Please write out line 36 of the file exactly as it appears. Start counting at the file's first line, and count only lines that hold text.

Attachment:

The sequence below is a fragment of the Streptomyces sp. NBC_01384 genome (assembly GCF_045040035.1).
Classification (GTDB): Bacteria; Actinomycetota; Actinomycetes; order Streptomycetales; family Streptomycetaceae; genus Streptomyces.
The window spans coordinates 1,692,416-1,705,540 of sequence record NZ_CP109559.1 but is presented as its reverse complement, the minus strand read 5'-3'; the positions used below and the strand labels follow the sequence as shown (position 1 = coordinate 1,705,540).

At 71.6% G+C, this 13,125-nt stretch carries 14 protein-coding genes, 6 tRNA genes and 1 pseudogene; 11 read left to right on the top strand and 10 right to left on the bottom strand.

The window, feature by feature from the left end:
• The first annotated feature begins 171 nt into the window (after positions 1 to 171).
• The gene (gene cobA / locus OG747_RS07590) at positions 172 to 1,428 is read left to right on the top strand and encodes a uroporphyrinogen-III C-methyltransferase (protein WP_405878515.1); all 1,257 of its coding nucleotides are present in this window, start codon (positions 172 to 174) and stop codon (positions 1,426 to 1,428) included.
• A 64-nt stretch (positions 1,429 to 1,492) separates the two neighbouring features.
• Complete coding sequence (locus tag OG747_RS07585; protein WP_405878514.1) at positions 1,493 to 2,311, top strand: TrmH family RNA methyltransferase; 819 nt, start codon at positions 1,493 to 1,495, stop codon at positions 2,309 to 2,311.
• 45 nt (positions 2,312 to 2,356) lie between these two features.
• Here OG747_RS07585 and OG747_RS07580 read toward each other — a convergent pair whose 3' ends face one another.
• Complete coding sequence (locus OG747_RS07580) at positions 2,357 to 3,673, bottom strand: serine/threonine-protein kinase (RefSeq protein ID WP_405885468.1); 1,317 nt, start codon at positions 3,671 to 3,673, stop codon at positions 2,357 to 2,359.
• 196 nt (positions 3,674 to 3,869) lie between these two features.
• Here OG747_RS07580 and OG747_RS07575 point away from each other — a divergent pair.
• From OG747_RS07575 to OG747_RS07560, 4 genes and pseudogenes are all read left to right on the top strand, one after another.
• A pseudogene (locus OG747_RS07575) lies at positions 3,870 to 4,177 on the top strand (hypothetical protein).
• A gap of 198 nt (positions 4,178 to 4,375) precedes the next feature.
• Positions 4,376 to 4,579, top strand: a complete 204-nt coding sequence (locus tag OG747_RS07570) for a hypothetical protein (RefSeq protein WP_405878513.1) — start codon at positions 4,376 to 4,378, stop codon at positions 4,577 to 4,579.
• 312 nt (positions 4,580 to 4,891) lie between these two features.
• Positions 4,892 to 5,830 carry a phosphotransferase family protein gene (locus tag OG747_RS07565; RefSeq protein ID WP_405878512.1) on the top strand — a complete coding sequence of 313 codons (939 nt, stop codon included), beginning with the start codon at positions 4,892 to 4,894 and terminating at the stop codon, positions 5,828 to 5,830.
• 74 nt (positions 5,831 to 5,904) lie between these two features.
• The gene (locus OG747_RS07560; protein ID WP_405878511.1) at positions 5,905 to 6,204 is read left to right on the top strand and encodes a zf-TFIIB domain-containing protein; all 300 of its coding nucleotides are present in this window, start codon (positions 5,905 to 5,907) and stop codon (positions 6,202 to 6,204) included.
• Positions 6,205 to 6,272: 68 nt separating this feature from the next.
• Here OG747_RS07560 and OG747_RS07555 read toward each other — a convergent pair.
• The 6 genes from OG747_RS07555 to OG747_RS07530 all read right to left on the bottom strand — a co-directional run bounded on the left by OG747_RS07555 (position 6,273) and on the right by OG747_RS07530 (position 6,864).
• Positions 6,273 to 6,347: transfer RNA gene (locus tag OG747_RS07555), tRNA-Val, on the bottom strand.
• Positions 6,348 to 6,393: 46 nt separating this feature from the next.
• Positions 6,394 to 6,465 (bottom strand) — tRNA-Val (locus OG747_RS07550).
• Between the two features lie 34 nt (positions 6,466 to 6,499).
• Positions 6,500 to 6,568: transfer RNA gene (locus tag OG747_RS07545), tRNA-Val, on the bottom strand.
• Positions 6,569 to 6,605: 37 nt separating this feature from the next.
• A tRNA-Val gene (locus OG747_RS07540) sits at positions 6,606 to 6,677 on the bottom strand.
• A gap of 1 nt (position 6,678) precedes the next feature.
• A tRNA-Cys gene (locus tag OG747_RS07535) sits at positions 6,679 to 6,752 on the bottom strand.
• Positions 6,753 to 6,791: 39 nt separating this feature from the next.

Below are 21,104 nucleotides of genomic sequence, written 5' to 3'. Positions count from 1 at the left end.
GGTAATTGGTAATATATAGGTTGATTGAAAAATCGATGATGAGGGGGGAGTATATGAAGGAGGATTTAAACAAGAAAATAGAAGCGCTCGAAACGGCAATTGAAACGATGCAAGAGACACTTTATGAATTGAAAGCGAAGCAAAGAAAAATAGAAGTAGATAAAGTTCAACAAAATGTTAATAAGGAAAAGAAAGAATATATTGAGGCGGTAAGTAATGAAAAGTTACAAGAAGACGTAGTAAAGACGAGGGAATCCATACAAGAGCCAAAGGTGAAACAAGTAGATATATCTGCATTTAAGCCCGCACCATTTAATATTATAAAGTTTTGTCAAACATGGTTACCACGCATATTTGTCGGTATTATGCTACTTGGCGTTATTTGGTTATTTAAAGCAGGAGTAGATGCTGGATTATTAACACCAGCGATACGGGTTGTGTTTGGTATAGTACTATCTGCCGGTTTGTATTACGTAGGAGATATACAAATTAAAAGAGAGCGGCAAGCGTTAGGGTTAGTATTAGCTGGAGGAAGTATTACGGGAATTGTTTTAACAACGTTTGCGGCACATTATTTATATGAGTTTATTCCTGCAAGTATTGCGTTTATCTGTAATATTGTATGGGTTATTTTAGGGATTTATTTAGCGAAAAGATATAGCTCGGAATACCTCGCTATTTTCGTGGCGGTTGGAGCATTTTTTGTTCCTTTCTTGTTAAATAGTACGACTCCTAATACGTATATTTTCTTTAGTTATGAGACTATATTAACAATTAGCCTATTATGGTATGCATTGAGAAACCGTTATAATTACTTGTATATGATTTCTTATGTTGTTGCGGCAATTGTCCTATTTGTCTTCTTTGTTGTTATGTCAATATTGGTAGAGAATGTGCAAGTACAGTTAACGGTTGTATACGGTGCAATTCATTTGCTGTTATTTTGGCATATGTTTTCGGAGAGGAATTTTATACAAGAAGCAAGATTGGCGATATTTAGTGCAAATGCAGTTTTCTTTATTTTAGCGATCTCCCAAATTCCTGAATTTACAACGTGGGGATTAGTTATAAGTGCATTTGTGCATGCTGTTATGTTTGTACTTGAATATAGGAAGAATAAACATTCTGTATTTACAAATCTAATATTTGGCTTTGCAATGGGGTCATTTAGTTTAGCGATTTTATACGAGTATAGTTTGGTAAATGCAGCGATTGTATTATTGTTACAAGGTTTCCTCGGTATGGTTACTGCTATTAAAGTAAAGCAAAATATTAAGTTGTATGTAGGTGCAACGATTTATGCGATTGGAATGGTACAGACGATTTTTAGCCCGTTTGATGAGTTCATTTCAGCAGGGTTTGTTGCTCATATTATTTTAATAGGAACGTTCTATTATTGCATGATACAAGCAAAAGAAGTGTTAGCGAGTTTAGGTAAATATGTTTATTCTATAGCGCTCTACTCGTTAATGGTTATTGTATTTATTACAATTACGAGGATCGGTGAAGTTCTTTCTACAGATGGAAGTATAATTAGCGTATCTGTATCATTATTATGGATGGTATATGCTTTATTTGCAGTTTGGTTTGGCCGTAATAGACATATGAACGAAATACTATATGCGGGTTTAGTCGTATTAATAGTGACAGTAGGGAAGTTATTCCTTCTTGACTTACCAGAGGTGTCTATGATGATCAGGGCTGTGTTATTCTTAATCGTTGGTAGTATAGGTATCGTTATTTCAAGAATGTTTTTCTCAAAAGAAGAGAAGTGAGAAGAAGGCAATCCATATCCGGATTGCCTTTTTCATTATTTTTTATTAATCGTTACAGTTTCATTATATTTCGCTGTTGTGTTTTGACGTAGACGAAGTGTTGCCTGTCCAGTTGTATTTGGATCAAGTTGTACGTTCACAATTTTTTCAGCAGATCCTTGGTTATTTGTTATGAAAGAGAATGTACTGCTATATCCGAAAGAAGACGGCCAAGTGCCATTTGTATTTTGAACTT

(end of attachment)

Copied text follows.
Below are 21,104 nucleotides of genomic sequence, written 5' to 3'. Positions count from 1 at the left end.